As an entrepreneur, your primary focus is on the success of your business because your entire livelihood depends on it. But what happens when you’re ready to scale and you need investors?
If you’re hoping to bring in venture capital, you’ll have to be prepared to prove that your business can generate significant returns on investment, and that can only happen with the help of a solid team of employees.
Learn how to build a team of all-stars to attract top investors from this entrepreneur expert and get started building your dream company today.
1. What does an Investor Wants
Investors are not on your side. They are looking for ways you’ll screw up and will be happy if you do because then they can swoop in and get your company for less money. They would want to know what your business does, how it makes money, and why it’s worth their investing their dollars.
They would want to know who you are, what makes you qualified to run a business, how long you have been doing it, and why they should trust that you won’t just squander their investment away. And finally, they need reassurance that there is an exit strategy: an acquisition or IPO that will make them lots of money when all is said and done.
2. What Makes a Great Pitch?
Presenting your idea, product or service well is essential if you want investors to take notice. A great pitch can seal the deal; it’s an opportunity for you and your team to really try and impress potential investors.
Being prepared, thinking on your feet, and knowing what information investors need from you are crucial and vital. You and your team needs to work harder, reason together in order to show them that you know what you are doing and to well convince them to invest their money with you.
3. Should I just quit my job and take my business full-time?
So, now you’re ready to quit your job and take your business full-time. Great! But, before you make that leap, there are some steps you need to take in order to maximize your chances at success.
Here are five things you should do before quitting your job
- Make sure your business is profitable: Before leaving your job, it’s important to ensure that you have enough cash flow coming into your business to support yourself while working on it full-time. You don’t want to be stuck scrambling for clients or running out of money because you didn’t plan ahead.
- Get rid of debt: If you still have student loans or other debts hanging over your head, now is not the time to leave your job. You will want all available cash going towards paying off any debt so that when you start earning an income from your business, all money can go back into growing it rather than paying off bills.
- Save some cash for emergency purpose: No matter how confident you are about your new venture, it’s never a bad idea to save up some emergency funds just in case something goes wrong. In addition to covering three months worth of living expenses, consider saving up additional money for marketing and advertising costs as well as unexpected costs like replacing equipment if something breaks down unexpectedly.
- Have a solid network of contacts: When starting your own business, you will likely find yourself depending on people more than ever. It’s crucial to have a solid network of contacts that can help you with everything from introductions to potential investors and partners to providing feedback on early versions of products or services.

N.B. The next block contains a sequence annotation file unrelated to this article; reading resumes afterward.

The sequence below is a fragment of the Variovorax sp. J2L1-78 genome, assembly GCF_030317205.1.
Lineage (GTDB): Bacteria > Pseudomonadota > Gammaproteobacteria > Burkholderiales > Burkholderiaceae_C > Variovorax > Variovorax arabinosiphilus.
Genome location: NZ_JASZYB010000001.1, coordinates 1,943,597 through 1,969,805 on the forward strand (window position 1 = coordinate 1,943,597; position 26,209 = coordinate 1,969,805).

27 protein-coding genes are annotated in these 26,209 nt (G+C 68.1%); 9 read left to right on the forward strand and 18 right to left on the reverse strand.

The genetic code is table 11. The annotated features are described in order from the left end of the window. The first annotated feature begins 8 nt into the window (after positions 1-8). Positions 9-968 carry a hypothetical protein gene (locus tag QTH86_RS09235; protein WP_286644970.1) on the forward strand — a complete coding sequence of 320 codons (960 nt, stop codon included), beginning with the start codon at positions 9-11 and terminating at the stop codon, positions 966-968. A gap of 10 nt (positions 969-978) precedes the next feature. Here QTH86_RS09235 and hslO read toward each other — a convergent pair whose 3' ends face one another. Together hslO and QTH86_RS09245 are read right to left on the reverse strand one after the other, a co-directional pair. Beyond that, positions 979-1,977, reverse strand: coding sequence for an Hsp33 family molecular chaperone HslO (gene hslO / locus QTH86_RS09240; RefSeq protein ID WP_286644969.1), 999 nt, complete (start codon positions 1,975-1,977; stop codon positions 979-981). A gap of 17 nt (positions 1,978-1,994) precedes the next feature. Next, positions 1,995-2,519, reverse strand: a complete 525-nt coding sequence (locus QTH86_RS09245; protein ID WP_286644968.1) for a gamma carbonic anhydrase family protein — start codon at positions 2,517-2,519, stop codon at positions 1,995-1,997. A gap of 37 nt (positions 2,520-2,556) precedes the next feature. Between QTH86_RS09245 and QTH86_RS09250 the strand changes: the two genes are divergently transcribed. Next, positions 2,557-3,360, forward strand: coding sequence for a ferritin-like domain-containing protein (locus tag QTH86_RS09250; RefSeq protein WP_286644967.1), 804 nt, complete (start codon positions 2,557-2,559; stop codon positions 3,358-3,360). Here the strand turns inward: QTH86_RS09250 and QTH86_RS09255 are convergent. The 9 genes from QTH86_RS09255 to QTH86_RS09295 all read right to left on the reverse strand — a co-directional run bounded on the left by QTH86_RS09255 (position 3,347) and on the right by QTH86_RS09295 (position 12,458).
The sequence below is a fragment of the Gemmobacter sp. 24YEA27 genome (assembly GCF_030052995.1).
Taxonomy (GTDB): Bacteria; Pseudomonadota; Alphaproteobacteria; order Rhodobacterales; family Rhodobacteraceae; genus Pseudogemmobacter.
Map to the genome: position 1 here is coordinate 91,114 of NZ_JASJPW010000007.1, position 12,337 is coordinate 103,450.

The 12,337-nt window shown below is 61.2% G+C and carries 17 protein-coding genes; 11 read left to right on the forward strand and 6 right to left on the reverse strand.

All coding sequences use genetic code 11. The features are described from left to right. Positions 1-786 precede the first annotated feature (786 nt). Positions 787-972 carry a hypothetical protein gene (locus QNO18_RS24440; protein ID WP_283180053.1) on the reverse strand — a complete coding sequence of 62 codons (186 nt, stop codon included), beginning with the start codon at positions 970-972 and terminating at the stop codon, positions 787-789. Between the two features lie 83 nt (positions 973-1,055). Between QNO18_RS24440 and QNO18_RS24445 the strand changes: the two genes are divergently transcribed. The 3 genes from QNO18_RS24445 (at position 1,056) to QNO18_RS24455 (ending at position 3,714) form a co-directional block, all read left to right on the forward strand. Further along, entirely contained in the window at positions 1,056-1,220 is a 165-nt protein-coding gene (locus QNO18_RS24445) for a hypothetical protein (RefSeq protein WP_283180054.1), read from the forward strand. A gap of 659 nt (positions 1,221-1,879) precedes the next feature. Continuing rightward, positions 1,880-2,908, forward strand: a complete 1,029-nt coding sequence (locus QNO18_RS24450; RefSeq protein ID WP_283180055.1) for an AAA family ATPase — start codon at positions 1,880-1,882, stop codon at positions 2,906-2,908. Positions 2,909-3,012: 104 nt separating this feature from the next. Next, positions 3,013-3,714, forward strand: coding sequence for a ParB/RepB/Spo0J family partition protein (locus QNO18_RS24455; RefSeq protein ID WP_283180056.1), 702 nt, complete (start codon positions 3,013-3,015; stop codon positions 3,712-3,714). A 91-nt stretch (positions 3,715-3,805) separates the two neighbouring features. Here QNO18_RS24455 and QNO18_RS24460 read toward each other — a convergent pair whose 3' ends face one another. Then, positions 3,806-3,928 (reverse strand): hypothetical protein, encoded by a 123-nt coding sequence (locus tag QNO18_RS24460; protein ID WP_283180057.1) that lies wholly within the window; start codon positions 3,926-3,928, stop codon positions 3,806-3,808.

- Have multiple sources of income: While having one source of income is great, having multiple sources is even better—especially once you leave your job behind.
4. What if I have no technical skills, can I still get funding?
Usually, you need at least some technical skills, though not necessarily deep experience in building applications. Some startup ideas just have so much potential that they can attract funding even with a nontechnical founder.
So if you don’t have any coding skills, look for one cofounder who does and try to get an investor who is willing to take both of you as cofounders or be your mentor/investor. However, having a technical cofounder will make it easier for you to build your product because he or she will help create wireframes, mockups, and prototypes.
He or she will also be able to guide you through implementation issues when they arise. A good technical person will also help raise money by showing investors that he or she has what it takes to build your product.
And finally, a technical cofounder might actually increase your chances of getting funded (though there are exceptions). For example, if Alextech was founded by two nontechnical people, but Brian John had previously built another company called Airbed & Breakfast that helped him convince investors that he could build something great again. You should choose a cofounder based on his or her ability to work well with you and complement your skills.
5. What if I don’t know anyone who knows an investor?
It’s easy to feel like you have no connections in Silicon Valley, but most people do. It’s just that some people may be a little too shy to ask for favors, or they might not want to risk burning bridges with their network.
For these people, you can use Linkedin as your own personal network, friends and family to make connections and reach out with introductions. If you’re worried about coming off as pushy, don’t: The worst disappointment is when someone says no. But if you don’t ask, you won’t know! (It also helps to remember that everyone else is trying to meet investors, too.)
The people you surround yourself with directly impact your success as an entrepreneur. If you want top investors, then it’s vital that you build a high-performing team and engage with your network.
And remember: It’s not about what you know; it’s about whom you know. So get out there and start building relationships today. Stay connected with us by following our Facebook page.